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‘How will I give birth?’: Dangers of a Gaza pregnancy amid Israeli bombing

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Khan Younis, Gaza Strip – Niveen al-Barbari is terrified for her unborn child. With every Israeli air attack near her, the 33-year-old’s back and stomach convulse with fear and pain.

Before the Israeli offensive began on October 7, al-Barbari regularly visited a specialist because she has gestational diabetes and high blood pressure. But the bombings forced her to seek shelter in her family’s home, and she lost contact with her doctor.

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“Every day,” she said, “I wonder how I’ll give birth and where. The bombs don’t stop, and no human, tree or stone has been spared. We don’t know whose house will be destroyed or who will die. I just hope me and my child are safe.”

Al-Barbari is due to give birth to her first child this month, one of thousands of women in the Gaza Strip nearing the end of their pregnancies.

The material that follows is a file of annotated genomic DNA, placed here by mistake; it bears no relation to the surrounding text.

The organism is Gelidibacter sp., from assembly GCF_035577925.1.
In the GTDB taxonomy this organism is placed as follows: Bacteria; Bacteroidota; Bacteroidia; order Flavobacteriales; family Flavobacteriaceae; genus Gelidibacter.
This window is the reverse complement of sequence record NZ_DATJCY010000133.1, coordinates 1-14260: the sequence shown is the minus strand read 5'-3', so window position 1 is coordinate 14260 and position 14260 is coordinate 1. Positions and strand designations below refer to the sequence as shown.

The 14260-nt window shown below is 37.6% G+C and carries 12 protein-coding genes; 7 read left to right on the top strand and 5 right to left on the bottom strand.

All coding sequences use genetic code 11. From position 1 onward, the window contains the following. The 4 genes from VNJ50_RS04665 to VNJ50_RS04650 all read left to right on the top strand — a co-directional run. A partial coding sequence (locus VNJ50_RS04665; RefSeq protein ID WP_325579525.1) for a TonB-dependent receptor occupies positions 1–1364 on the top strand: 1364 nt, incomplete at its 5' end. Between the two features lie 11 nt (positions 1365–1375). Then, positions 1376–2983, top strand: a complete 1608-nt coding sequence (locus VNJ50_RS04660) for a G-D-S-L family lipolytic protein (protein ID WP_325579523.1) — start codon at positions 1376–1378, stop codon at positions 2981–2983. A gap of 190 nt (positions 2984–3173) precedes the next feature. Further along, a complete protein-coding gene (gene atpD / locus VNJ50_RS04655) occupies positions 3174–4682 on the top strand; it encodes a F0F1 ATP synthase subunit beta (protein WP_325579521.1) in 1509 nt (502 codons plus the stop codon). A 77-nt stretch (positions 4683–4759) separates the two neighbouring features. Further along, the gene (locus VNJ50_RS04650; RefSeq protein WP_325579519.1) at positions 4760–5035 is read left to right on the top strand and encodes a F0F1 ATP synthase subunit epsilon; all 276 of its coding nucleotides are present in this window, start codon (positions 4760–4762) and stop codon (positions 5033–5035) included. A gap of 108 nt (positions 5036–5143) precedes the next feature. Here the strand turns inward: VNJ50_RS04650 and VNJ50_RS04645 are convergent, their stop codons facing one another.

According to the United Nations Population Fund (UNPF), there are 50,000 pregnant women in the besieged territory, many suffering from a lack of regular check-ups and treatment because Gaza’s healthcare system is on the brink of collapse due to the siege imposed by Israel on the territory. Last week, the UNPF called for “urgent health care and protection” of the pregnant women.

“All these images of babies and children under the rubble of their homes or lying in hospital with injuries makes me very scared for my baby,” al-Barbari said. “Every day I pray for the war to end in order to save my child from these missiles that have no mercy on anyone.”

According to Walid Abu Hatab, a medical consultant in obstetrics and gynaecology at the Nasser Medical Complex in Khan Younis, access to health centres has become very difficult, especially in light of the mass internal displacement of half the Gaza Strip’s 2.3 million people over the past two weeks.

“There are women who have been displaced from their places of residence to other areas, which means changing the health centres which had previously monitored their condition,” he told Al Jazeera. “This makes access to them very difficult for them as they need primary care and follow-up sessions during the various periods of pregnancy.”